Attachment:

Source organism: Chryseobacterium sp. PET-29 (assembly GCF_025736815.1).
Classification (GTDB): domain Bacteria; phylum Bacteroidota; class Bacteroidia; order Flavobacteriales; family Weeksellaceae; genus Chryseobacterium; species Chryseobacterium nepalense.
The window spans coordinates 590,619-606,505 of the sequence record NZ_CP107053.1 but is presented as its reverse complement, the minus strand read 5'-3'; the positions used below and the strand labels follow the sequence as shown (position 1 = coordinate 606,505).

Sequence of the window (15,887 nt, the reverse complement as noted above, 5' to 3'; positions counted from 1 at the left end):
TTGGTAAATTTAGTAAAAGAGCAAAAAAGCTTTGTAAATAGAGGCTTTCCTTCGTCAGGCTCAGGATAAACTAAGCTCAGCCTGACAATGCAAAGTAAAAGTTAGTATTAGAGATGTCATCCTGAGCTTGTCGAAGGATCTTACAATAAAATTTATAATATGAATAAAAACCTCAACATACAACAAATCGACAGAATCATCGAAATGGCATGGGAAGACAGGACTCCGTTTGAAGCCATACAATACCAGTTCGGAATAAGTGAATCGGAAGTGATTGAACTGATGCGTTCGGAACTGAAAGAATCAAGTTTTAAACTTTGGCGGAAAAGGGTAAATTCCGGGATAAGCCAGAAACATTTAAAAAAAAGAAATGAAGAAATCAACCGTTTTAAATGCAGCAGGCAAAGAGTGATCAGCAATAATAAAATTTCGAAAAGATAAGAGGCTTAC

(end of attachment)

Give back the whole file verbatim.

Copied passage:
Source organism: Chryseobacterium sp. PET-29 (assembly GCF_025736815.1).
Classification (GTDB): domain Bacteria; phylum Bacteroidota; class Bacteroidia; order Flavobacteriales; family Weeksellaceae; genus Chryseobacterium; species Chryseobacterium nepalense.
The window spans coordinates 590,619-606,505 of the sequence record NZ_CP107053.1 but is presented as its reverse complement, the minus strand read 5'-3'; the positions used below and the strand labels follow the sequence as shown (position 1 = coordinate 606,505).

Sequence of the window (15,887 nt, the reverse complement as noted above, 5' to 3'; positions counted from 1 at the left end):
TTGGTAAATTTAGTAAAAGAGCAAAAAAGCTTTGTAAATAGAGGCTTTCCTTCGTCAGGCTCAGGATAAACTAAGCTCAGCCTGACAATGCAAAGTAAAAGTTAGTATTAGAGATGTCATCCTGAGCTTGTCGAAGGATCTTACAATAAAATTTATAATATGAATAAAAACCTCAACATACAACAAATCGACAGAATCATCGAAATGGCATGGGAAGACAGGACTCCGTTTGAAGCCATACAATACCAGTTCGGAATAAGTGAATCGGAAGTGATTGAACTGATGCGTTCGGAACTGAAAGAATCAAGTTTTAAACTTTGGCGGAAAAGGGTAAATTCCGGGATAAGCCAGAAACATTTAAAAAAAAGAAATGAAGAAATCAACCGTTTTAAATGCAGCAGGCAAAGAGTGATCAGCAATAATAAAATTTCGAAAAGATAAGAGGCTTAC